Séries générales • LV1
Espaces et échanges
Amérique du Nord • Juin 2013
Séries générales • LV1Text 1
Radha Aunty returns home
A proposal arrived for Radha Aunty even before she returned from America.
I was in my grandparents’ drawing-room, dusting all their teak furniture when I heard Ammachi telling the aunts and uncles about it. The Nagendras were the family interested in Radha Aunty. At the mention of the name, the aunts let out little sounds of pleasure and admiration. Old Mr Nagendra had been at Cambridge with Appachi, and the families were known to each other. His son, Rajan, had met Radha Aunty at a dinner party in America, and he had been so taken with her that he had written to his parents asking them to make a proposal on his behalf. Ammachi had phoned Radha Aunty and, according to her, Radha Aunty seemed very amenable to the idea. Rajan would be returning to Sri Lanka1 a few months after Radha Aunty was to come back.
“What kind of a man is he ” one of the uncles asked.
“An engineer,” Ammachi replied. “Works for a big company in America. Very well off.”
“An engineer!” one of the aunts cried. “How wonderful for Radha.”
“And such a good family, too,” another added.
“What about his character ” a third asked.
“Excellent,” Ammachi replied. “Doesn’t drink or womanize. And we know for a fact that there is no insanity in the family.”
As I listened to them, I felt an excitement stir in me, an excitement that had died with my expulsion from the world of the girls. There was going to be a wedding in the family! A real wedding, in a real church with a real bride. I had been at other weddings, but never had a chance to take part in the preparations that went into the marriage ceremony. Now it would be my turn to experience all those delights. I looked around the drawing-room. In a few months this room would be transformed by the preparations for a wedding. I saw it all in my mind: the buying of the sari2, the making of the confetti, the wrapping of the cake, the delicious pala harams, the jasmine garlands, the bridesmaids.
Radha Aunty, who was the youngest in my father’s family, had left for America four years ago when I was three, and I could not remember what she looked like. I went into the corridor to look at the family photographs that were hung there. But all the pictures were old ones, taken when Radha Aunty was a baby or a young girl. Try as I might, I couldn’t get an idea of what she looked like now. My imagination, however, was quick to fill in this void. Since my idea of romance was inseparable from Sinhala films and Janaki’s love-comics, the picture I formed of Radha Aunty bore a strong resemblance to that goddess of the Sinhala screen Malini Fonseka. The Radha Aunty of my mind was plump with big rounded hips. She had a fair complexion and large kohl-rimmed eyes. Her hair was straight and made into an elaborate coiffure on top of the head, and she wore a Manipuri sari with a gold border.
I was so engrossed in my daydream of this lovely creature that I didn’t notice that the aunts and uncles had left and Ammachi had come out into the corridor.
“Ah, ah!” she cried angrily when she saw me. “What are you doing here ”
Without replying, I turned and ran back into the drawing-room.
“I’m coming to check your work soon,” Ammachi called out warningly. I began to fervently dust her furniture.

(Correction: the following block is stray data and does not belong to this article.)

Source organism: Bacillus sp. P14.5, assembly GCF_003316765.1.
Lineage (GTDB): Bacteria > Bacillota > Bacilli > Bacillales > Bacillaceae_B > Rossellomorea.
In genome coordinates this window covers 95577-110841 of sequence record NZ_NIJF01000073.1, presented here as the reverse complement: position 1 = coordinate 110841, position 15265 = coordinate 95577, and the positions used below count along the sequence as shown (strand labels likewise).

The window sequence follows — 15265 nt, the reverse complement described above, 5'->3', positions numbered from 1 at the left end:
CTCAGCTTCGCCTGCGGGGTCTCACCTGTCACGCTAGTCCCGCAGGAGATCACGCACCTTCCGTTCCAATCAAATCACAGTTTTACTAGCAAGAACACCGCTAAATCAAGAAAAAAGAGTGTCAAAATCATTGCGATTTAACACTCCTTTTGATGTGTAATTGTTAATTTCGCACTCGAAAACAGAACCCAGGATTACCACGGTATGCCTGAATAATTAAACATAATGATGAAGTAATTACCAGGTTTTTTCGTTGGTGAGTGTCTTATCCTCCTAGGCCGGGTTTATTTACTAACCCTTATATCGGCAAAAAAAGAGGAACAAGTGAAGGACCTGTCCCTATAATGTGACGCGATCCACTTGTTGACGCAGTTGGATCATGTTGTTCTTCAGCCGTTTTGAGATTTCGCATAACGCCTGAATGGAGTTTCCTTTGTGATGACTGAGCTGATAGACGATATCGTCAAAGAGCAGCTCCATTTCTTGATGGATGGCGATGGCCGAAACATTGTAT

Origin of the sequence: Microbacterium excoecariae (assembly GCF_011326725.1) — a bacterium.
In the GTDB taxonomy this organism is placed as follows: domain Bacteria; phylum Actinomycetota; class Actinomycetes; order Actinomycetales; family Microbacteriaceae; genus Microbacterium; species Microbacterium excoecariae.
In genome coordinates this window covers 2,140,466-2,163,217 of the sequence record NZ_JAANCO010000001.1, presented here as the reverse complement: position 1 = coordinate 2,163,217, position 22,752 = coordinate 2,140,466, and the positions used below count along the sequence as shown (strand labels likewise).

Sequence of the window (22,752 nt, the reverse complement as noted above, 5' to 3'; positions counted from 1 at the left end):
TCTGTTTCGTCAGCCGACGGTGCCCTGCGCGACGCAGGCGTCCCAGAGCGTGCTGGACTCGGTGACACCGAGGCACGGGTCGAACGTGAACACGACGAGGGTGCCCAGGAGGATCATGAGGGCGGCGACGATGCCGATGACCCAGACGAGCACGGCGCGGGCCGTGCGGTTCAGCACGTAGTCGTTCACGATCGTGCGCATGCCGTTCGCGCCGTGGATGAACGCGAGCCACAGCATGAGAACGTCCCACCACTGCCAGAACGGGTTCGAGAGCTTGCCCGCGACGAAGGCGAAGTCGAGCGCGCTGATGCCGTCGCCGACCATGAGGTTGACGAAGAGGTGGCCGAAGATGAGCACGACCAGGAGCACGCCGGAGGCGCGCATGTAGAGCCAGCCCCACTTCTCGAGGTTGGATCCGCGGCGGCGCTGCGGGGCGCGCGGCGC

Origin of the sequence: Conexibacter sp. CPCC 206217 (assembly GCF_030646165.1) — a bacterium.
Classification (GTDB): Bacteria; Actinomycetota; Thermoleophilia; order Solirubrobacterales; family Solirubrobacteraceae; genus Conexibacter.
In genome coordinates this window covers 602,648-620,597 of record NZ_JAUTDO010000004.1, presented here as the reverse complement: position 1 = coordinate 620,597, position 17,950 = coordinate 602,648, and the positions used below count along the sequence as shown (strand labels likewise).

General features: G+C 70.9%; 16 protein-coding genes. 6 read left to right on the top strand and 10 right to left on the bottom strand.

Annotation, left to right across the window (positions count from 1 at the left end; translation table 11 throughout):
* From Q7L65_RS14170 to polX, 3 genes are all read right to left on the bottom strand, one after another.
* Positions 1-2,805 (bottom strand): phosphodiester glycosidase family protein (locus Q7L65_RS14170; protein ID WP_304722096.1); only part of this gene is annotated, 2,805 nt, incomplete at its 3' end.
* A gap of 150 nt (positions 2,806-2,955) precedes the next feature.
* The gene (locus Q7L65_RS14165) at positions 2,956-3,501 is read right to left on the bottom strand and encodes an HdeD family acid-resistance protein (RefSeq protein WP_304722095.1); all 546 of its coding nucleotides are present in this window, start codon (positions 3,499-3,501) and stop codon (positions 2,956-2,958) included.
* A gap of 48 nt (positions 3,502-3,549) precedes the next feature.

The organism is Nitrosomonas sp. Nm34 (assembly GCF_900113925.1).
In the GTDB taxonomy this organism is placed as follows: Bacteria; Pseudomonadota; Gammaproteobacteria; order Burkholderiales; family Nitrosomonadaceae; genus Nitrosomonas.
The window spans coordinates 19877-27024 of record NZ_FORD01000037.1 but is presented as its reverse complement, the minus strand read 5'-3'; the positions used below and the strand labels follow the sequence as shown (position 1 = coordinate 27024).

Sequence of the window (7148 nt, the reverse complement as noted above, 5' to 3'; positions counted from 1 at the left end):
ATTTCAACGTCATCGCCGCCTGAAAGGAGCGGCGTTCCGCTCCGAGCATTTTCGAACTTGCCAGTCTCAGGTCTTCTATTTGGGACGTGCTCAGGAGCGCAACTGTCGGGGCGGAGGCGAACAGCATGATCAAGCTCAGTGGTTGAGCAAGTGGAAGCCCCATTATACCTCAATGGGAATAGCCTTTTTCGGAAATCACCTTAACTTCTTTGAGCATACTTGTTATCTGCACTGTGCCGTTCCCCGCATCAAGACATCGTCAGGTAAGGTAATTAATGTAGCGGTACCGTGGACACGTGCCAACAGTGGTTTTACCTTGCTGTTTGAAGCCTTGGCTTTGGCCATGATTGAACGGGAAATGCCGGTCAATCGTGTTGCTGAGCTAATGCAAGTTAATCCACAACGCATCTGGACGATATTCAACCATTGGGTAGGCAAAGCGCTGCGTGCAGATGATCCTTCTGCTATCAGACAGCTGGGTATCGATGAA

Shyam Selvadurai, Funny Boy, 1994.
1. Sri Lanka: an island country in the Northern Indian Ocean.
2. sari: a piece of clothing worn by women in some Asian countries.Text 2
The young entrepreneurs heading back to Indian homeland
As India’s economy grows, tens of thousands of young Indians who have studied overseas are heading back to their homeland, drawn by rising living standards. It’s a phenomenon known as the reverse brain drain.
Like many Indians, Janki left India to study overseas, hoping to gain a broader world view and a good education. She studied design in Atlanta, then worked in New York, before returning to India to start her own camping company.
“India is a very exciting market, and right now is a great time to come back to India to start something on your own,” she says.
Two years ago, Janki and her husband set up Big Red Tent, a company that runs weekends in the Indian countryside, and hopes to broaden the appeal of camping in India, where it is still not that common.
The economic downturn in the United States and a sense that India was “more conducive” to new business ideas was what drove them to start up a company back home.
“If we were in the States we’d be one of many camping companies in a saturated market, whereas here we have the space and support to start up.
“India is a fantastic untapped market, open to experimental and innovative ideas, and the middle classes now have the money and are willing to try new things,” says Janki.
Cultural affinity and family ties have often been reasons why Indians return home after studying. But the business potential that India offers right now, makes it an even more attractive prospect says Avdesh Mittal, a partner at the Mumbai1 branch of international headhunters Heidrick and Struggles.
Rajini Vaidyanathan, in BBC News, Mumbai
https://www.bbc.co.uk/news/world-south-asia, 30 May 2011.
1. Mumbai: Bombay.
1 Complete the sentences below with the appropriate characters:
Rajan, Radha Aunty, Ammachi, Old Mr Nagendra. (One name for each sentence.)
1. … is the narrator’s aunt.
2. … is an engineer.
3. … went to Cambridge with the narrator’s grandfather.
4. … is the narrator’s grandmother.
2 Focus on Radha Aunty.
1. Which country is she in at the moment
2. Which country is she coming back to
3 Line 26: “There was going to be a wedding in the family!”
1. Which two characters are getting married
2. How did they meet
3. How did the future husband ask for the girl’s hand Answer in your own words.